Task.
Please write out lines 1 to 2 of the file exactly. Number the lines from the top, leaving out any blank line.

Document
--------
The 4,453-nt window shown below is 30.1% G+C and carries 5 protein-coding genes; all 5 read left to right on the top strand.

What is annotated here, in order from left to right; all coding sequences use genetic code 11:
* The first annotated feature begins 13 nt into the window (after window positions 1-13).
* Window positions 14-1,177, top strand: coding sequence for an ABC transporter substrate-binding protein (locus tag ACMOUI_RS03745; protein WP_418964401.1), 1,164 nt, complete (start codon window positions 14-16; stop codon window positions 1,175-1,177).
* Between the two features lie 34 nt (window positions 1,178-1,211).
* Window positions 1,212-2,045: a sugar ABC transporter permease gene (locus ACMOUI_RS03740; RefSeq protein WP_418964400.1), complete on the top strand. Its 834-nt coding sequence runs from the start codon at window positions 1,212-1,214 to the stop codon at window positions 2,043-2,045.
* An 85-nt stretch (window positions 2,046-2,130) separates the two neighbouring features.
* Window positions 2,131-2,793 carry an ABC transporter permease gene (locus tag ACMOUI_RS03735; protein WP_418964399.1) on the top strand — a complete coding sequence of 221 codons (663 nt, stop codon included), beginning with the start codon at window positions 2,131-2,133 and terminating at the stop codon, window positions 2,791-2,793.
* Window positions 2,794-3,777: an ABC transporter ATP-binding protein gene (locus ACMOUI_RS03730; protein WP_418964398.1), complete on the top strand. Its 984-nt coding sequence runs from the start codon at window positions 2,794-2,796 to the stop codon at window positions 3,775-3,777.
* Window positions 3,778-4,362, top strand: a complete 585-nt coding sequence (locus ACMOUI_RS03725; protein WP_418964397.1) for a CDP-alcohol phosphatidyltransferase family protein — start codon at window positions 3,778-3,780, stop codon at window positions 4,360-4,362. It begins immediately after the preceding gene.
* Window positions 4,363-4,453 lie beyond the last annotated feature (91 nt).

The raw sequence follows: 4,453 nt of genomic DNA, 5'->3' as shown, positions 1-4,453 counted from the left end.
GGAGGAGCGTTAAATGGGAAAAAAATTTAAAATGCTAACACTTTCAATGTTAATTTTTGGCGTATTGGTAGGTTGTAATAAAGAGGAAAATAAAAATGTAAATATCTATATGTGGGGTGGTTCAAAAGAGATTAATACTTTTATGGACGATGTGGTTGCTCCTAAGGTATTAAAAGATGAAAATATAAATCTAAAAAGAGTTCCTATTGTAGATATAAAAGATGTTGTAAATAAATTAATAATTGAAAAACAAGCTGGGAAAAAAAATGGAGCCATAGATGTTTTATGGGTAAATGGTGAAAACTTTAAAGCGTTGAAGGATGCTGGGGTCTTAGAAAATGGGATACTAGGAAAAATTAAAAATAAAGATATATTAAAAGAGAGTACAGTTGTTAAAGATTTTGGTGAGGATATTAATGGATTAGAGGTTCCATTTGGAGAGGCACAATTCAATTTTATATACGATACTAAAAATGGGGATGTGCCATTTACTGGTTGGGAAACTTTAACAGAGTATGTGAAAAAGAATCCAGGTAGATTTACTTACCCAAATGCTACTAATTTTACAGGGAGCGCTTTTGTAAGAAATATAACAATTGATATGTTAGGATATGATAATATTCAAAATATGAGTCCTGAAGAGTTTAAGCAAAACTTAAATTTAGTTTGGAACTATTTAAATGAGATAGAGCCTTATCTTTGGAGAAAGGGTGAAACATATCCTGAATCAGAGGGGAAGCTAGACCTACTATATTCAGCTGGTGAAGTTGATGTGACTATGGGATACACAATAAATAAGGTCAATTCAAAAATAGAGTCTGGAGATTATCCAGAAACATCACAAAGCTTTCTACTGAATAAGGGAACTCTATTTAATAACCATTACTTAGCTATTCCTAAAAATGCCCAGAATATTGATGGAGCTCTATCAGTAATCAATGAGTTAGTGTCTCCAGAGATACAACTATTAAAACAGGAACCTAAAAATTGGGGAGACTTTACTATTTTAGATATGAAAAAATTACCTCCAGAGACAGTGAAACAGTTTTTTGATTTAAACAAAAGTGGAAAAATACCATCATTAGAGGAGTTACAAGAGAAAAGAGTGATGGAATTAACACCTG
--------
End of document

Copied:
The 4,453-nt window shown below is 30.1% G+C and carries 5 protein-coding genes; all 5 read left to right on the top strand.

What is annotated here, in order from left to right; all coding sequences use genetic code 11: